Article first published April 2018, updated March 2019
Email marketing can take time to master. It involves keeping best practices in mind for every campaign you create, overcoming common rookie mistakes, and optimizing emails for increased engagement.
However, these practices alone do not ensure success. You must also understand how to measure the results of your efforts.
Before you delve too deep into learning everything there is to know about email marketing, take a step back, determine what your goals are for email marketing, and then decide how you will measure your success.
Each email marketing campaign can be different, especially if you have different goals for different campaigns (e.g., generating leads and growing a subscriber base), but there are some basic metrics every email marketer should learn how to track.
Read on to discover the top 17 email marketing metrics that you should track in your campaigns.
1. Open rate
Open rate is the simplest email marketing KPI and is vital to understanding how well your subscribers are receiving your messages. The open rate tracks how many subscribers opened the email you sent.
Open rates can give you insight into the success of your subject line copy. For example, studies show subject lines that use subscribers’ first names are 26% more likely to be opened. Other strategies, like using emoticons in subject lines or keeping subject lines direct and short, can increase open rates as well.
Most email campaigns average an open rate of a little over 24%. If you manage a campaign with open rates higher than that, you know you are doing something right. These email marketing stats are a great way to guide your next campaign in the right direction if you haven’t been reaching your goals.
2. Click-through rate (CTR)
CTR is another common metric that can help you determine how well your campaigns are performing. CTR measures how many people clicked on the links in your email. For example, if you included a link to redeem an offer, the CTR would measure what percentage of subscribers clicked on your links.
When crafting an email, there are a few ways to increase click-through rates. For instance, include links throughout the email in appropriate places and add an eye-catching and conspicuous call-to-action button that subscribers can click on to redeem your offer.
Click-through rates are typically much lower than open rates. The average click-through rate for most campaigns is slightly over 4%.
3. Conversion rate
Your click-through rate measures how many people clicked your link, while your conversion rate will assess how many people clicked on the link and then completed a specific action. For example, if you included a link in your email for your subscribers to participate in a Black Friday sale, the conversion rate would tell you what percentage of the people who clicked the link made a purchase.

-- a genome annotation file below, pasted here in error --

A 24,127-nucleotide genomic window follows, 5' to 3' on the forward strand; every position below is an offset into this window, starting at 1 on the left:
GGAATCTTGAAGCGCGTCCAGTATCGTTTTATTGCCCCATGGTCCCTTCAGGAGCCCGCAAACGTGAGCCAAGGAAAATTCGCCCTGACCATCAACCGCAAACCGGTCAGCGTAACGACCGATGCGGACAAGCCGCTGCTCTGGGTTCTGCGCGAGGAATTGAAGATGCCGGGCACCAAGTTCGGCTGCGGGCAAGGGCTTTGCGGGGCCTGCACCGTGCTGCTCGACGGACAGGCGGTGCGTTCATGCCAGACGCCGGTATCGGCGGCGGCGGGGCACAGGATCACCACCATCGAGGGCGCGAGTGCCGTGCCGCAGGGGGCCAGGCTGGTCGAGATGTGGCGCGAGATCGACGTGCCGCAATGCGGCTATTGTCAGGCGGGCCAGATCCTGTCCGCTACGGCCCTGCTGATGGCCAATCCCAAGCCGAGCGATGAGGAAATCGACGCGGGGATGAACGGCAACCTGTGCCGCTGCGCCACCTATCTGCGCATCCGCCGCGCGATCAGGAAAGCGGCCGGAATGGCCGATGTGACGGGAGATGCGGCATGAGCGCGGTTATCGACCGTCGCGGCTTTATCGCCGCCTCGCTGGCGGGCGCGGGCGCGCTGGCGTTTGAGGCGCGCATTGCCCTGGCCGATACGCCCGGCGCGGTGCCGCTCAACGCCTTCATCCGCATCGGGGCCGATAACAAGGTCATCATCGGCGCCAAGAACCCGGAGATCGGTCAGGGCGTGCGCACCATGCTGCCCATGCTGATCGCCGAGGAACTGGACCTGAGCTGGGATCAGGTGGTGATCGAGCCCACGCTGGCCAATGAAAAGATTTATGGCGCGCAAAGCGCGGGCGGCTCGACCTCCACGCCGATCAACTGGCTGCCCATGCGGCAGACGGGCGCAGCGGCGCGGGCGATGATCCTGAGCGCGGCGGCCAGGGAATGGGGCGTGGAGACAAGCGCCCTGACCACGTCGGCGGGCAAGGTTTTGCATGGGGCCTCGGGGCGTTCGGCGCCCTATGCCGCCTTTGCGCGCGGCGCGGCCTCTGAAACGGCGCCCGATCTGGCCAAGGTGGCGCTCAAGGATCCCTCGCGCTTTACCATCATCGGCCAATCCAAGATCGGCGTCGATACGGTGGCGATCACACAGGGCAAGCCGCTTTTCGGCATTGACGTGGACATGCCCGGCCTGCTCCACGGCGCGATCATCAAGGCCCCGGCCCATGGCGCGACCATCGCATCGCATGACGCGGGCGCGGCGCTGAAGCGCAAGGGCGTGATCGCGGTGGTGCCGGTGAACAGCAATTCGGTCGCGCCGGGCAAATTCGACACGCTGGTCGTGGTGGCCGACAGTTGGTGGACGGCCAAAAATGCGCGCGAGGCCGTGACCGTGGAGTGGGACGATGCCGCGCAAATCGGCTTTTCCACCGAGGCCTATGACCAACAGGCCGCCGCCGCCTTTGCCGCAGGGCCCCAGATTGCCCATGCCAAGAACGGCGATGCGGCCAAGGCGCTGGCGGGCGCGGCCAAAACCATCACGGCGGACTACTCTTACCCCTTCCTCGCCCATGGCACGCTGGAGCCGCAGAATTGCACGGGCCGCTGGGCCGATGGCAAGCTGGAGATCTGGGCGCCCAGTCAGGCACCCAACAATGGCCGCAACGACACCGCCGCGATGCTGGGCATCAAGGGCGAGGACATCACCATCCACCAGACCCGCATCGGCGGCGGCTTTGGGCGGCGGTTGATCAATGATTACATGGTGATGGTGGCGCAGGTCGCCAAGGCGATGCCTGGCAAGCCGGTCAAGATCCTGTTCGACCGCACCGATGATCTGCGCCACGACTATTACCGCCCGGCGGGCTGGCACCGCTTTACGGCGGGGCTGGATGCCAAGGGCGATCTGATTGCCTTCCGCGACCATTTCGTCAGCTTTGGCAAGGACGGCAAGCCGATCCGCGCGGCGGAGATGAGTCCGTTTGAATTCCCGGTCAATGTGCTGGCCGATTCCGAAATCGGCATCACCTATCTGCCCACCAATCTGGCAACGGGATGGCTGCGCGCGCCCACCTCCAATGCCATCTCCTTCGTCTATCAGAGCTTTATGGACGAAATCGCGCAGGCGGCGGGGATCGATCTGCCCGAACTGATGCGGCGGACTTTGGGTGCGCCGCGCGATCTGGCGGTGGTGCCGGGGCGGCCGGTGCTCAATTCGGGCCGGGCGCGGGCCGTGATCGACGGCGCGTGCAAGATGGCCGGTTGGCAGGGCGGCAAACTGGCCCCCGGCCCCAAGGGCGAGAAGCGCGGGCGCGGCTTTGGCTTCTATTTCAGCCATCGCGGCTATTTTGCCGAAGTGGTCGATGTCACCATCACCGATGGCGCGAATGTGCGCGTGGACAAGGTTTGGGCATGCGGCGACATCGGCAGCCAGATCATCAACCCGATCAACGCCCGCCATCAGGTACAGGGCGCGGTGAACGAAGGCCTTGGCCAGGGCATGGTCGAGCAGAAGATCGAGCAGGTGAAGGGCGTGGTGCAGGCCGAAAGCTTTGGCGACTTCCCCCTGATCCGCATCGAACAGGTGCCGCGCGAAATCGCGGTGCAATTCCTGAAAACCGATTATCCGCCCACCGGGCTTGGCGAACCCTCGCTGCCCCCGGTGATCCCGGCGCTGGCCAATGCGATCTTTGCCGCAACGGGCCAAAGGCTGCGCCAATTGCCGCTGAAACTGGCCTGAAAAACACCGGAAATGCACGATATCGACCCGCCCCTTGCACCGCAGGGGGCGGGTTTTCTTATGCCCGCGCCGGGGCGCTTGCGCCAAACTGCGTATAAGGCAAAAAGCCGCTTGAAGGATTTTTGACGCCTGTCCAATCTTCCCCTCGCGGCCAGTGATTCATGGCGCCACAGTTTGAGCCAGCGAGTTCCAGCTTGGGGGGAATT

Conversion rates give you unique insight into your return on investment. When you know how much you have spent and how many subscribers are converting, it’s easier to determine whether or not the money you are putting into your campaign is paying off.
4. Bounce rate
When sending an email campaign, you also want to track the bounce rate. Bounce rate measures how many subscriber email addresses didn’t receive your email. Soft bounces track temporary problems with email addresses and hard bounces track permanent problems with email addresses.
Measuring bounce rates against open rates will give you a more solid idea of the quality of your subscriber lists. If you have a high percentage of hard bounces, your list may be full of fake email addresses, old email addresses, or addresses with mistakes in them.
You can preemptively decrease your bounce rates by requiring a double opt-in, which asks subscribers to verify their email address and confirm that they want to receive emails from your brand. A double opt-in requirement is a great option to help ensure higher quality email lists and lower bounce rates.
5. Number of unsubscribes
Measuring unsubscribes is very simple. Any email provider will tell you how many people unsubscribed upon receiving an email from you. This email metric can usually be found in your main dashboard or your metrics dashboard.
A high number of unsubscribes can be discouraging. However, email marketers prioritize this email marketing metric and often view unsubscribes as a good thing because they indicate that you are fine-tuning your subscriber list.
Additionally, clearly giving subscribers the opportunity to unsubscribe lets them know they have a choice as to what kind of content they will receive from your brand and when, which helps to build trust.
6. List growth rate
List growth rate is the metric to track the rate at which your list is growing.
You can calculate this by taking the number of new subscribers minus the number of unsubscribes, then divide that by the total number of email addresses on your list, and then multiply it by 100.
It’s natural to experience some attrition, so focus on ways to continually grow your list, engage subscribers, and find new loyal subscribers.
7. Spam complaints
It can be very discouraging for your emails to get marked as spam. You may prefer to ignore these instances but it’s important to pay attention to spam complaints.